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The Amazing Circulation System of Trees

Michael Denton
Photo: Coastal redwoods can grow up to 115.5 meters tall, by Goldblattster / CC BY-SA (https://creativecommons.org/licenses/by-sa/3.0).

Editor’s note: We are pleased to present a series adapted from biologist Michael Denton’s book, Fire-Maker: How Humans Were Designed to Harness Fire and Transform Our Planet, from Discovery Institute Press. Find the whole series here. Dr. Denton’s forthcoming book, The Miracle of the Cell, will be published in September.

We come now in this series to a tale that Steven Vogel in his book The Life of a Leaf calls mirabile dictu (wonderful to relate): the way water is raised to the top of a tall tree.1 Clearly, unless water can be drawn several meters up the conduits in their tree trunks, large woody trees would be impossible. Many trees are 30 meters tall and some are even 100 meters. It turns out that this is only possible because of another ensemble of fitness in nature, which arises out of the so-called colligate properties of fluids, particularly water: primarily the remarkable and counterintuitive tensile strength of liquids working together with the fantastically great surface tension of a fluid confined in a narrow tube. 

Simple capillarity caused by surface tension (a generic property of all fluids) can easily raise water up to 100 meters if the tube is small enough. In tubes one hundredth of a micrometer (10 nanometers), the surface tension is so strong that it can support a column of water of 3 kilometers, or two miles high.2 But because of viscosity (a measurement of internal friction), water’s resistance to flowing through such tiny conduits would be prohibitively high.3 In fact, the conduits in trees are between 0.03 and 0.3 millimeters in diameter, which is sufficiently wide to allow the sap to flow up through the tubes with minimal resistance. But as Vogel comments: “Thirty micrometers sends water only about 1.5 meters (5 feet) upward, and 300 micrometers is ten times worse: 15 centimeters, or 6 inches.”4

So How Do Trees Do It? 

How do trees manage to exploit capillarity to hold a column of water 100 meters high (which necessitates tiny tubes) while at the same time overcoming the viscous drag that such tiny tubes entail? As Holbrook and Zwienieki explain, plants solve the problem of the viscous or frictional cost of moving water through small tubes “by connecting the small capillaries in leaves [small enough to generate capillary forces powerful enough to hold a column 100 meters high] to larger conduits that provide a much wider transport channel that runs from the veins in the leaf down through the stem and into the roots.”5

The key point is that the critical capillary forces are not generated in the major conduits. As Holland and Zwienieki point out: 

The relevant capillary dimensions are not those of the large conduits that you would see if you cut down a tree and looked inside [with diameters of 0.03-.3 mm]… Rather, the appropriate dimensions are determined by the air-water interfaces in the cell walls of the leaves, where the matrix of cellulose microfibrils is highly wettable and the spacing between them results in effective pore diameters [which function as tiny capillaries] of something like 5 to 10 nm.6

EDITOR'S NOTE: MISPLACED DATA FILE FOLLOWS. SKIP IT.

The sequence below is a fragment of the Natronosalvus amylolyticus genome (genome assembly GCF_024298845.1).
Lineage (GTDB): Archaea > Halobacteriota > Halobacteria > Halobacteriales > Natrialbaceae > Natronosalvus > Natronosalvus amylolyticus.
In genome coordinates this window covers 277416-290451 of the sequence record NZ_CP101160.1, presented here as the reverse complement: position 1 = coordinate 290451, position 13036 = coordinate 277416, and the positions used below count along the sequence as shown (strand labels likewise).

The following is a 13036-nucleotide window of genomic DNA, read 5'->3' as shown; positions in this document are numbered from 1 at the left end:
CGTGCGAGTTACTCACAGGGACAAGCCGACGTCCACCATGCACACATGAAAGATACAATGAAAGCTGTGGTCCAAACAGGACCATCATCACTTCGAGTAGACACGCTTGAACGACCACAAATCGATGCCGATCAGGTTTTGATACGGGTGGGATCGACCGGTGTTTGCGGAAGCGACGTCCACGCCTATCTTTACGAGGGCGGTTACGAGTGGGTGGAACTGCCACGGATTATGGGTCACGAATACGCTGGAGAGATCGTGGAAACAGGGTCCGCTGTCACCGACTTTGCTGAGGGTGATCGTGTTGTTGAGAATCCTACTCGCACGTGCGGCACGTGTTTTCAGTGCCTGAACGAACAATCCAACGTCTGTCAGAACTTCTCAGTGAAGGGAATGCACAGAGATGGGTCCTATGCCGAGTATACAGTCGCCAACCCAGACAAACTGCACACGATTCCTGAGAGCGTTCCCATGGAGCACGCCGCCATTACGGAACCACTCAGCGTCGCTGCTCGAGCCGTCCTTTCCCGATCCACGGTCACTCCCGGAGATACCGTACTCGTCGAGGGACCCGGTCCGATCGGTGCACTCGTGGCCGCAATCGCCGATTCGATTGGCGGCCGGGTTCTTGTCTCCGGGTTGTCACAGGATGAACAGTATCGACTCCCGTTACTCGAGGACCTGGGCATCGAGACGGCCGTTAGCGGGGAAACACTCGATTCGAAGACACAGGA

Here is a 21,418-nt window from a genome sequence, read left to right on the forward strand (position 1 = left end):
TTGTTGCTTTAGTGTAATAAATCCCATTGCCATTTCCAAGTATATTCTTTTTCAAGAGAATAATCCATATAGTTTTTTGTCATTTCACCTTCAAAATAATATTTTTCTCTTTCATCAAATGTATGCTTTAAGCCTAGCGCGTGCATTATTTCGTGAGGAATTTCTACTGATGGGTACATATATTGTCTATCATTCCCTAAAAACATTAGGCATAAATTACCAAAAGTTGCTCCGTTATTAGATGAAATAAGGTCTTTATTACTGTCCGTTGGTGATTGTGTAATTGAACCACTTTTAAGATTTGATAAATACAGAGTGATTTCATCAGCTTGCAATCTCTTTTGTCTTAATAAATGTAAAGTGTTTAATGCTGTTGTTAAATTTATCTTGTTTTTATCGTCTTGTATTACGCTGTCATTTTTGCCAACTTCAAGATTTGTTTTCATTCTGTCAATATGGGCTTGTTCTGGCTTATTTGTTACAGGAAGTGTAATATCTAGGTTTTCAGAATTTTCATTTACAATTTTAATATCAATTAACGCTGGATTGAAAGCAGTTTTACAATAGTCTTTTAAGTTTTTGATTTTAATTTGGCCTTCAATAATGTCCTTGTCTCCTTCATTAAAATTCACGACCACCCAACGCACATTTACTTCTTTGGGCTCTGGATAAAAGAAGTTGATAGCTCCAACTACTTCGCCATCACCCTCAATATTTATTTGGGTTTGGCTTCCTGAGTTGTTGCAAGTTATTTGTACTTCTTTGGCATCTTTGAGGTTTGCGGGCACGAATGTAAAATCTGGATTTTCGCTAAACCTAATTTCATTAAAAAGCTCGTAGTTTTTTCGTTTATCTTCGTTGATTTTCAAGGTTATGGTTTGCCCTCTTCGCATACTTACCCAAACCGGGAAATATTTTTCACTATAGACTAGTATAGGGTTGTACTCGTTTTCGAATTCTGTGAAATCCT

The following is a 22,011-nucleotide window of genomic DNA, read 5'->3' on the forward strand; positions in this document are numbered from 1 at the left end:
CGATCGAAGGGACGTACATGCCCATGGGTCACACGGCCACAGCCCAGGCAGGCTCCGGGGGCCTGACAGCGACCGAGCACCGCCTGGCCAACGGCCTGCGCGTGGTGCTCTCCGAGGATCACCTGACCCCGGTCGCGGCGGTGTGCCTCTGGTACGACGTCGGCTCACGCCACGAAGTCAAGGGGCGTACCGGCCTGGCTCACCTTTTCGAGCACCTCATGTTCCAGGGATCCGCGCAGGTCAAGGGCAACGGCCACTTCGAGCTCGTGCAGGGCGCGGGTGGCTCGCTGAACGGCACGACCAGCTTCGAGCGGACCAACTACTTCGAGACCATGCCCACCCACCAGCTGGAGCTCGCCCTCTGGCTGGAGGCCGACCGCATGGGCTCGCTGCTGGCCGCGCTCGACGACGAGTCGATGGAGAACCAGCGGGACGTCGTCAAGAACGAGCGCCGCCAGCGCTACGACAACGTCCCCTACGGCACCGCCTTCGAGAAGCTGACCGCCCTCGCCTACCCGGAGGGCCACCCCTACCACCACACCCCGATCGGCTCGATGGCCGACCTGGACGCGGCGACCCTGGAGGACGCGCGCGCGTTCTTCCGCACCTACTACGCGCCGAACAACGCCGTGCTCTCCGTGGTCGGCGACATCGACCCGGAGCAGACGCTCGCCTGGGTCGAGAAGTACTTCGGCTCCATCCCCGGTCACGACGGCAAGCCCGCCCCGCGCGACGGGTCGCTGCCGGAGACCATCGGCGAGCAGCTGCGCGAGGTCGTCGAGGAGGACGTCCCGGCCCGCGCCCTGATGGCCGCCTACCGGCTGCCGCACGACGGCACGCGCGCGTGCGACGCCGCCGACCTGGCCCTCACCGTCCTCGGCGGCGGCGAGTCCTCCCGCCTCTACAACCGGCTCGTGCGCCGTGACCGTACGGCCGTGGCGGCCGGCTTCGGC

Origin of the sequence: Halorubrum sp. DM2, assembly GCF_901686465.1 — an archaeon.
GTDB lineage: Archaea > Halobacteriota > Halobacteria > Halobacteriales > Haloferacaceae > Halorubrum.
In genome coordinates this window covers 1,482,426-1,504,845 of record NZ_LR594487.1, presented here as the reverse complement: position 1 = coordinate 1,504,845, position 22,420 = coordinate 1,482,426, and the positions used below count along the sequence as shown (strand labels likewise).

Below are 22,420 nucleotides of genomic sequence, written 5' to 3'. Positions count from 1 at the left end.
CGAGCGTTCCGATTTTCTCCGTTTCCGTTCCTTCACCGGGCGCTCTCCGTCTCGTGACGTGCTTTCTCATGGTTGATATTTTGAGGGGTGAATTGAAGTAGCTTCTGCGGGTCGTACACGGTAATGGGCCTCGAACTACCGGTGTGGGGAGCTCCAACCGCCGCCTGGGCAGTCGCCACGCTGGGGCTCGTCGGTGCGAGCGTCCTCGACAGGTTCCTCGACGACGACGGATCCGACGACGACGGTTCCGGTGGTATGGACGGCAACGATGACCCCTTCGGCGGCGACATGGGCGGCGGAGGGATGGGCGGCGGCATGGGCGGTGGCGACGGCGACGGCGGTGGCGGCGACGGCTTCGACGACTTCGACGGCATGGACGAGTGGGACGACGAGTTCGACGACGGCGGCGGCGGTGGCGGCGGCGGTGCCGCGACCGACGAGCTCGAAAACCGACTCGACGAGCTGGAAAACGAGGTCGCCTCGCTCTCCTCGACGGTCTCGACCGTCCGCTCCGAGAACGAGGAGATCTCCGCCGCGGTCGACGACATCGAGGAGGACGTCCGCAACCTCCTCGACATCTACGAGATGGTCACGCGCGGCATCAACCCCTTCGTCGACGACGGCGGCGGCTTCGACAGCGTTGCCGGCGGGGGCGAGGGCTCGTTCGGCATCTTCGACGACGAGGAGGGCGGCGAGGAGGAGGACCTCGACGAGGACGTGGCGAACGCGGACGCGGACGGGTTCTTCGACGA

This is the crucial point: The diameter of the pores is so small that the surface tension generated (as mentioned earlier) is able to support a water column three kilometers high, much higher than the highest tree. 

In other words, as the authors continue: “Trees and other plants overcome [the problem]… by generating capillary forces in small-diameter pores [at the interfaces in the leaves between the sap and the air] but transporting water between soil and leaves through larger  diameter conduits. That strategy allows them to achieve greater heights than with a straight-walled microcapillary.”7

But while capillarity — given the tiny diameter of the tubes at the interface — will suffice to hold up the 100-meter column, what pulls the sap upwards from the roots through the conduits to the stems and leaves at the top of the tree?

How the Suck Is Caused

The answer is that the evaporation or transpiration from the air-water interfaces in the leaf cell causes the suck by inducing a negative pressure in the fluid under the tiny menisci, which is transmitted to the whole system of conduits. It is a basic law of hydraulics that pressure in one part of an enclosed hydraulic system is transmitted to all other parts. As water molecules are lost from the leaves at the top of the tree, others must enter in the roots to take their place. The continual loss of water molecules lowers what is termed the water potential in the regions below the interfaces. This lowering of potential, transmitted to the whole hydraulic network, pulls the water up the conduits to the interfaces where it is lost by evaporation to the atmosphere. 

Tomorrow, “A Remarkable Mechanism for the Existence of Large Trees.”

Notes

  1. Stephen Vogel, The Life of a Leaf (Chicago: Chicago University Press, 2010), Chapter Six.
  2. N. Michele Holbrook, Maciej A. Zwieniecki, “Transporting Water to the Tops of Trees,” Physics Today 61 (2008): 76–77; Vogel, Chapter Seven.
  3. Holbrook, Zwieniecki.
  4. Vogel, 93. 
  5. Holbrook, Zwienieck.
  6. Ibid.
  7. Ibid.